Can Food Cause Seizures?
The more pertinent question is whether or not food can cause seizures, not just raw food. Upon further research you will find many contradictory writings on this topic. However, most research is focused on common neurological disorders associated, and we have not been able to find any associated to food.
We therefore have to conclude that food causing seizures are highly unlikely. What we have found, is some good advise from Dr Jean Dodds regarding certain dietary ingredients.
Dogs prone to seizures should not eat the following:
Foods that promote inflammation. Inflammation affects every organ in the body, including the brain, so it probably comes as no surprise that inflammation can cause seizures. Dogs prone to seizures should not consume any potentially inflammatory ingredients, including foods that trigger allergies or intolerances / sensitivities, such as chemical additives, wheat, corn, soy, beef or cowâ€™s milk productsâ€” but remember that it can also include any food that causes a problem for an individual dog. In particular, never give products containing gluten to dogs with seizures, since gluten is specifically linked with neurological disorders, including epilepsy, and promotes autoimmune thyroiditis .
Foods that cause fluctuations in blood sugar. Sugars can disrupt the bodyâ€™s equilibrium or homeostasis, possibly leading to seizures . Avoid giving seizure-prone dogs carbohydrates with a high glycemic index (GI), including honey, sugars, white rice, wheat, corn, white potatoes, carrots, and peas.
Foods containing glutamate and aspartate. Glutamate and aspartate are two excitatory non-essential amino acids. Foods high in these amino acids include: grains, especially wheat, barley and oats; all cowâ€™s milk products (opt instead for goatâ€™s milk, which is much lower); beans, especially soy, pinto, lima, black, navy and lentils; nuts, especially peanuts, cashews and pistachios; seeds, including sunflower and pumpkin; any food sweetened with aspartame, such as NutraSweet and Equal; rabbit; turkey; and monosodium glutamate (MSG), a glutamine salt. MSG is used in many prepared foods and can appear on pet food labels under a number of pseudonyms, including â€œhydrolyzed vegetable proteinâ€, â€œsoy protein extractâ€ and â€œtextured vegetable proteinâ€. These foods should also be avoided in dogs with liver disease.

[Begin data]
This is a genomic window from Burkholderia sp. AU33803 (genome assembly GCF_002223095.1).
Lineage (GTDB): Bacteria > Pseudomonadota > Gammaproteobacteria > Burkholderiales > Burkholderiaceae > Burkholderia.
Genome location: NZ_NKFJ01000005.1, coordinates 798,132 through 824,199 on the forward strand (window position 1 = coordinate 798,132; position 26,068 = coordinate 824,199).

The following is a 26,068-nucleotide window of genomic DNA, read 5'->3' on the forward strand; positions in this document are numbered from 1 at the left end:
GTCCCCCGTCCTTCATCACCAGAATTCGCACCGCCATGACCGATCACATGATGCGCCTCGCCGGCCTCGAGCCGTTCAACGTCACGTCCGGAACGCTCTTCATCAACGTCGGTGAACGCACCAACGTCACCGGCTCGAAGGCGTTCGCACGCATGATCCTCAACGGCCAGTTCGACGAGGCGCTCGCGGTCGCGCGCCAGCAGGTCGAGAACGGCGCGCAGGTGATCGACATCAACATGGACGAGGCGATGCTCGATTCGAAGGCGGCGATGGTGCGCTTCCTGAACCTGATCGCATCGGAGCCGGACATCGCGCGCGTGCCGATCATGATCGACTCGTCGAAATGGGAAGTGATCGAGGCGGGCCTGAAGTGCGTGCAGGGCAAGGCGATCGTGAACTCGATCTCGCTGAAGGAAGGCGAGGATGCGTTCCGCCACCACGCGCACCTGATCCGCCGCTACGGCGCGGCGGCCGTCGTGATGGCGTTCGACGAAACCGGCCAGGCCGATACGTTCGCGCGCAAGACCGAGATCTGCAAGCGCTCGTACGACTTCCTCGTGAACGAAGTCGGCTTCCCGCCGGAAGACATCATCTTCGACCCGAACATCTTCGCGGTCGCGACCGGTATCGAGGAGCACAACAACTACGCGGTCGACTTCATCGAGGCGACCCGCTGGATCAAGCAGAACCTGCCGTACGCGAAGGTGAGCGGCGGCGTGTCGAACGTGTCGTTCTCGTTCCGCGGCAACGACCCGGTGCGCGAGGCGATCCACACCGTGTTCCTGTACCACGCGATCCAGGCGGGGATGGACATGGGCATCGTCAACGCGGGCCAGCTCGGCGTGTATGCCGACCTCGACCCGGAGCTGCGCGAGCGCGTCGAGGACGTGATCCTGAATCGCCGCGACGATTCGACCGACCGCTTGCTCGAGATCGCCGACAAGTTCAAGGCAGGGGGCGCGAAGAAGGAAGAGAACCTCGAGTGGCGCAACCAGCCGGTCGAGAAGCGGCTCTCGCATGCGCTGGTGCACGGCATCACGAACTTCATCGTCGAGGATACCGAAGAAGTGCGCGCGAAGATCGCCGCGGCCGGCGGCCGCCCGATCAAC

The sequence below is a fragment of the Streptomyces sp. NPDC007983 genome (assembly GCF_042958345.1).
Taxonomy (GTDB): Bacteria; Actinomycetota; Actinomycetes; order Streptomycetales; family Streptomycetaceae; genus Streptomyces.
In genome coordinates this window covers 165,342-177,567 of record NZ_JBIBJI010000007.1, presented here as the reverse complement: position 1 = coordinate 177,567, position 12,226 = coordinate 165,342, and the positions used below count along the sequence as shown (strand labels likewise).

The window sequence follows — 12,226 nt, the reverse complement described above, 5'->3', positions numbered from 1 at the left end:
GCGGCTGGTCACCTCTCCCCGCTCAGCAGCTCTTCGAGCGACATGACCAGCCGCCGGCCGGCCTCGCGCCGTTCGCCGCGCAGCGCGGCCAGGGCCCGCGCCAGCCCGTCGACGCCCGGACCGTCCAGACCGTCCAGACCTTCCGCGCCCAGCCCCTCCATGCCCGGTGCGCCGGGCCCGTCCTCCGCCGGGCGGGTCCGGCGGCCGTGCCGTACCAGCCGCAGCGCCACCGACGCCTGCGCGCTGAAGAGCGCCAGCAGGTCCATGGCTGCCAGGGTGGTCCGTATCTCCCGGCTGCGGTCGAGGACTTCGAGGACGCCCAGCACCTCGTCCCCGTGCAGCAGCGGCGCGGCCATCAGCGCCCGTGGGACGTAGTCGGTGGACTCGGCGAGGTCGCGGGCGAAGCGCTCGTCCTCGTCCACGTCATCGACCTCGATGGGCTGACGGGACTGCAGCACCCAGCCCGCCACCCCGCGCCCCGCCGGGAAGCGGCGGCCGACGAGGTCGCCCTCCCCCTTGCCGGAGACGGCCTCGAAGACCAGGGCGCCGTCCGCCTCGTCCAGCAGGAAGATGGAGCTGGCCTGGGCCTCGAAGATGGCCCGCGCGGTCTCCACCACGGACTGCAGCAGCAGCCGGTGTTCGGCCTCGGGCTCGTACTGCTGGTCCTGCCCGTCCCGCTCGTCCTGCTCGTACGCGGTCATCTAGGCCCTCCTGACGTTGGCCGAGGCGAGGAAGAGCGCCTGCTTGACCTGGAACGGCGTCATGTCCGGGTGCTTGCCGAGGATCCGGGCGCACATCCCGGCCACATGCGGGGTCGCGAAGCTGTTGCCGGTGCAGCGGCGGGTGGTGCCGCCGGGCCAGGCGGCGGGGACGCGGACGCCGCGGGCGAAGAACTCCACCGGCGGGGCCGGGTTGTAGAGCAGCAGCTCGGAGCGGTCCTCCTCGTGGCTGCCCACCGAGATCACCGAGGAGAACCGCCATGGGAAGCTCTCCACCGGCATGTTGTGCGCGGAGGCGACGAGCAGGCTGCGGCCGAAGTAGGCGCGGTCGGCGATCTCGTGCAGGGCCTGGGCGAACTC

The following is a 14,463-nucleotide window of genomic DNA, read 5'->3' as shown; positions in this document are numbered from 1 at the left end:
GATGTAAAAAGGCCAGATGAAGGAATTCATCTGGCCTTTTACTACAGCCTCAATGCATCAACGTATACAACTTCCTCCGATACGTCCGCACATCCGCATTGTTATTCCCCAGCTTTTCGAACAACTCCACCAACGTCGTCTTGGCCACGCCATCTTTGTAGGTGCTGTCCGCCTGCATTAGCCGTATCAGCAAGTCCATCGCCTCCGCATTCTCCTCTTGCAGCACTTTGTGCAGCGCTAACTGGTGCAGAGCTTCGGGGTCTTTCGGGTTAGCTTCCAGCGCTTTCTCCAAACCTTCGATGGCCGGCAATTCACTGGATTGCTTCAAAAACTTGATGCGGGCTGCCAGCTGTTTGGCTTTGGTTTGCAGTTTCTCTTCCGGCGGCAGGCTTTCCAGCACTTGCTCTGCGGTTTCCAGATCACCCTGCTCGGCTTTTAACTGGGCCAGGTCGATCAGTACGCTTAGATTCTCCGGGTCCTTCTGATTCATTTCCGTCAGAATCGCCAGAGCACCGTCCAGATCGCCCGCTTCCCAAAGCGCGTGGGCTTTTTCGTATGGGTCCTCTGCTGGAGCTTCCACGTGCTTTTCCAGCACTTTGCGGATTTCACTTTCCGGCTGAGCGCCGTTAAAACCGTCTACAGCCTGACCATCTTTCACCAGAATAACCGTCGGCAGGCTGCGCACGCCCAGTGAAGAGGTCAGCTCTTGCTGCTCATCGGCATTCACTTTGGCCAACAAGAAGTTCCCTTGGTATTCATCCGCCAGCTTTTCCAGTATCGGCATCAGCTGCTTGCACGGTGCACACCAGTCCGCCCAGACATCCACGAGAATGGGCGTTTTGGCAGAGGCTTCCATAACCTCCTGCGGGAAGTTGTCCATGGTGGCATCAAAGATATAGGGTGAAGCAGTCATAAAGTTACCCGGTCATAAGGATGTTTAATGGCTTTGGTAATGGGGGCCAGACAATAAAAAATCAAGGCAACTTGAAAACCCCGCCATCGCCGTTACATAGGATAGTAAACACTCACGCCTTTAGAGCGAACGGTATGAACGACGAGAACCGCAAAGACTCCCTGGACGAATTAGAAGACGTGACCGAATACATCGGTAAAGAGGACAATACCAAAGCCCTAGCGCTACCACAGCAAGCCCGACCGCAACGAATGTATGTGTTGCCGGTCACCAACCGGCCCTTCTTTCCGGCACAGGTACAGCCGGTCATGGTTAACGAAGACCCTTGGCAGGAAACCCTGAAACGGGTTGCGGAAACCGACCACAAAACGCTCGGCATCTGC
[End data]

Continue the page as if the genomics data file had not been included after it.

Rosemary and oregano. Rosemary is commonly added as an antioxidant and anti-inflammatory to pet foods. While likely fine for most dogs, it is a neurotoxin that can promote seizures in vulnerable dogs. Oregano is also a powerful neurotoxin and should not be fed to epileptics.
Vitamin / Mineral deficiencies and seizures. Many vitamins and minerals are important for normal functioning of the nervous system. Deficiencies in the minerals calcium, magnesium and sodium, for example, can affect electrical activity of brain cells and result in seizures. Calcium and magnesium, as well as zinc, are also referred to as sedative minerals because they are calming for the nervous system. Antioxidant vitamins (A, C and E) help boost the immune system and fight inflammation. Perhaps the most important vitamins to protect against seizures are the B vitamins.
Since seizures are a medical problem, pet parents should not try dietary manipulation without a proper diagnosis and veterinary supervision. As with most conditions, the most healthful natural diet will improve the petâ€™s overall health.
Some tips for a healthful natural diet:
- Incorporate whole food ingredients such as vegetables, fruits, and protein sources like meat or fish.
- Avoid processed foods or foods with added preservatives.
- Consider adding supplements like omega-3 fatty acids and antioxidants to support overall health.
Articles and Videos
Good reference articles & videos further reading available at:
- Natural Health Bible for Dogs & Cats, by Dr. Shawn Messonnier (Amazon);
- 8 Natural Remedies For Your Dogâ€™s Seizure (Dogs Naturally Magazine);
- Preventing Seizures (Natural Awakings Magazine);
- The Role of a Natural Healthy Diet in the Management of Canine Epilepsy (Canine Epilepsy);
- Podell M, Fenner W, Powers J. Seizure classification in dogs from a nonreferral-based population. J Am Vet Med Assoc. 1995;206(11):1721-1728. https://www.ncbi.nlm.nih.gov/pubmed/7782244.
* Disclaimer: This information is for educational purposes only and is not intended to replace the advice of your own veterinarian or doctor.